9a. Holly Taylor Coolman

Holly Taylor Coolman considers herself a “traditional” Democrat. She was gracious and open when I explained that my interest in her was spurred in part by Johnston Mayor Joe Polisena‘s defense of what he called “core [Democratic] party values” that are “traditional, conservative, and Catholic.”

Barth Bracy, executive director of Rhode Island Right to Life, introduced me to the candidate at her campaign announcement.

9b. Dennis Algiere

I was told it’s purely procedural: Senator Dennis Algiere (Republican, District 38, Westerly, Charlestown) walks into the Wednesday, May 30 meeting of the Senate Committee on Environment and Agriculture,has himself marked present and then leaves the room for the evening.

Room 211 has no cameras (other than those brought in by reporters) and no sound recording either. The only official records kept are in the notes of the clerk, which indicate Algiere is there, when clearly he is not.

“…there are only four Republicans in the Senate, and they need to be at the numerous hearings and other commitments all taking place at around the same time,” said Greg Pare, director of communications for the Senate President. “Leader Algiere, as an ex-officio member of all committees, checks in to enable the committees to proceed.”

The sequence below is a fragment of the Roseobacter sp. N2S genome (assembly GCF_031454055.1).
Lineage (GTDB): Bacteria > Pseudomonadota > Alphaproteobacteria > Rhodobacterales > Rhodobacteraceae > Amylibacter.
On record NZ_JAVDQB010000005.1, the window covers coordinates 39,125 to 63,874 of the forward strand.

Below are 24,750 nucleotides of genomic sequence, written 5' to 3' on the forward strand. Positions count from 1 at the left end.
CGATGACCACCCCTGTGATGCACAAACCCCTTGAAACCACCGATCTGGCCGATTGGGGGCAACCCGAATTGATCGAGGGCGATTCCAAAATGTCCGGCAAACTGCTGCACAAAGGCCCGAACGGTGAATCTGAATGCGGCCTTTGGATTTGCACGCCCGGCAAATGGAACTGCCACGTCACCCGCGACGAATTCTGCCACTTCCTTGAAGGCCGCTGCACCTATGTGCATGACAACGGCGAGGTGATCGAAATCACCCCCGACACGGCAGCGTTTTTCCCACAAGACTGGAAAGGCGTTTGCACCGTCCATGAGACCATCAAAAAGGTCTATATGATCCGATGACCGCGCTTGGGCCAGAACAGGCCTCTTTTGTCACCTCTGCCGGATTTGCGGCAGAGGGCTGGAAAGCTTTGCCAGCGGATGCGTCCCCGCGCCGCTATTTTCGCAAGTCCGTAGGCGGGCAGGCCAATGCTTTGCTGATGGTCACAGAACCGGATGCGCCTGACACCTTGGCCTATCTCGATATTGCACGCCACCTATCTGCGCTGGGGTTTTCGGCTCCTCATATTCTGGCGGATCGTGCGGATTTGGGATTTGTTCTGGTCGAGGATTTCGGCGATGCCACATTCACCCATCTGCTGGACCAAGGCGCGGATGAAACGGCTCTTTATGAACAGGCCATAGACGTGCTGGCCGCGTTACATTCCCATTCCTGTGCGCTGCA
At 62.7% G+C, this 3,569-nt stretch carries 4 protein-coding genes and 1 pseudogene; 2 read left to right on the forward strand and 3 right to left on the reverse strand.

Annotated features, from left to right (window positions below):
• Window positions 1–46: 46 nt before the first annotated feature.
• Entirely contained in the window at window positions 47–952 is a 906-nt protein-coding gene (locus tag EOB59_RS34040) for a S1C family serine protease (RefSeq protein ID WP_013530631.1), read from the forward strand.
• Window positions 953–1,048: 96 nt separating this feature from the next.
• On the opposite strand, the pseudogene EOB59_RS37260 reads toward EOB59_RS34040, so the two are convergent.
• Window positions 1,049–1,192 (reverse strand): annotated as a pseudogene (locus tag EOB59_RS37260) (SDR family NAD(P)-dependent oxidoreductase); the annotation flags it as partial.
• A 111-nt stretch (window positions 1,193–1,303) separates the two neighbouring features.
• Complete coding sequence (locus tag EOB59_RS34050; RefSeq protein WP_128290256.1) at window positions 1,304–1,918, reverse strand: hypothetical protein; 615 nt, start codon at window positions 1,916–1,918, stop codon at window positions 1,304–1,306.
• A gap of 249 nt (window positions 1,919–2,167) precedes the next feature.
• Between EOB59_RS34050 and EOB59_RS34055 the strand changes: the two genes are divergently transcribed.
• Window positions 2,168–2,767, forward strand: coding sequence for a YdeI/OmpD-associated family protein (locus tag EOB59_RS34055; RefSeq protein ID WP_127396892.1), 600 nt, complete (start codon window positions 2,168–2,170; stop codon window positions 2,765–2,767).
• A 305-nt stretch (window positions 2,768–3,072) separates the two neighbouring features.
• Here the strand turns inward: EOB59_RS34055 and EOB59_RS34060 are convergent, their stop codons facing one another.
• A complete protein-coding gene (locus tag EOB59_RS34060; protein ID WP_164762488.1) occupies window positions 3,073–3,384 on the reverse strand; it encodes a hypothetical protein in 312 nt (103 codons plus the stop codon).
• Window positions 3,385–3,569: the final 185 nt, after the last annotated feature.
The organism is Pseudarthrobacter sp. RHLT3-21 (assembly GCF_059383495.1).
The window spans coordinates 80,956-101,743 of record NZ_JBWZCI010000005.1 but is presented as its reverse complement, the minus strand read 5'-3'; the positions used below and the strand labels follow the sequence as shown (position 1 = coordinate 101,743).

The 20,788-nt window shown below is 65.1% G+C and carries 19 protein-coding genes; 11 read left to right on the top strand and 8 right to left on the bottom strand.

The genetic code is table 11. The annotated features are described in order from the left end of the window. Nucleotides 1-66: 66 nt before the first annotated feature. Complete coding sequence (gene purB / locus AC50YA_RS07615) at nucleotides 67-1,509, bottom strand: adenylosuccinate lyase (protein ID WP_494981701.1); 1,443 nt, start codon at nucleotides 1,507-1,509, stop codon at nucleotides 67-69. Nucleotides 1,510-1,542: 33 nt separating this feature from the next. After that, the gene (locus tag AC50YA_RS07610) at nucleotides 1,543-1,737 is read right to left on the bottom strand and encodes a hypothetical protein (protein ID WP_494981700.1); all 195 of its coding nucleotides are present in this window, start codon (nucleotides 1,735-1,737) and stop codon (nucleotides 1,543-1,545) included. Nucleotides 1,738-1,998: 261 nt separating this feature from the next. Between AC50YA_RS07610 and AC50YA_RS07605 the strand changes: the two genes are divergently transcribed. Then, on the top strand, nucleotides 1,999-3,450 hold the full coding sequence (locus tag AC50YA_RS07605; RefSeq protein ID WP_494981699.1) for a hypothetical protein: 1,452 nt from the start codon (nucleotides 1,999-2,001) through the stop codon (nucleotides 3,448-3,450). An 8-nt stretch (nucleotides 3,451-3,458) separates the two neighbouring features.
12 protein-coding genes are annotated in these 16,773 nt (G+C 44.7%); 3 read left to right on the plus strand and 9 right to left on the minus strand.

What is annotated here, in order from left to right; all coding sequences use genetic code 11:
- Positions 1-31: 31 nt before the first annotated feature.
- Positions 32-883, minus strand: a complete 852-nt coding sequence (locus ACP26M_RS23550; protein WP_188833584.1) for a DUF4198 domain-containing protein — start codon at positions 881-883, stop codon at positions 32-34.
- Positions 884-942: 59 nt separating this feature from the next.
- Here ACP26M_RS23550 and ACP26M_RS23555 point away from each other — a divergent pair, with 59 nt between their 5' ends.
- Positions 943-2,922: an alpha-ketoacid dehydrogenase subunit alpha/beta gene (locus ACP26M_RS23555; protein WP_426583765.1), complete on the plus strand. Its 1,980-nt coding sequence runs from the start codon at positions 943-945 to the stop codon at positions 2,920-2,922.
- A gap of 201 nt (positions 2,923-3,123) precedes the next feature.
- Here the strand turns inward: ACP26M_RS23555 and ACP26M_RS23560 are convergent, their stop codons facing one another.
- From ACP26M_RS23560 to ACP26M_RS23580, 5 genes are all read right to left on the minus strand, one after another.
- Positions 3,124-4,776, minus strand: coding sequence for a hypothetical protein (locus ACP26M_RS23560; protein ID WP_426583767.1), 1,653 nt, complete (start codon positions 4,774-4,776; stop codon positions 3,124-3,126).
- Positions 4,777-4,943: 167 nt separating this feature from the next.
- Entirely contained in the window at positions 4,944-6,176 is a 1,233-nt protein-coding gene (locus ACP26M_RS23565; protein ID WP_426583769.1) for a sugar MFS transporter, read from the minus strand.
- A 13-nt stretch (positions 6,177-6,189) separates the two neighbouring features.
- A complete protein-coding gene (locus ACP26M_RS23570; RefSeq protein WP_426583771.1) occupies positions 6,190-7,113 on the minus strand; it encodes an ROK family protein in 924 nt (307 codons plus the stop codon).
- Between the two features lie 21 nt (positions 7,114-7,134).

The video where Algiere asks to be marked present, then notices the camera, is illuminating, I think:

10. Rhode Island Poor People’s Campaign: A National Call for Moral Revival

Week three of the Rhode Island Poor People’s Campaign: A National Call for Moral Revival took on the War Economy: Militarism and the Proliferation of Gun Violence and made the following demands.

  • We demand an end to military aggression and war-mongering.
  • We demand a stop to the privatization of the military budget and any increase in military spending.
  • We demand a reallocation of resources from the military budget to education, health care, jobs and green infrastructure needs, and strengthening a Veterans Administration system that must remain public.
  • We demand a ban on assault rifles and a ban on the easy access to firearms that has led to the increased militarization and weaponization of our communities.
  • We demand the demilitarization of our communities on the border and the interior. This includes ending federal programs that send military equipment into local and state communities and ceasing the call to build a wall at the United StatesMexico border.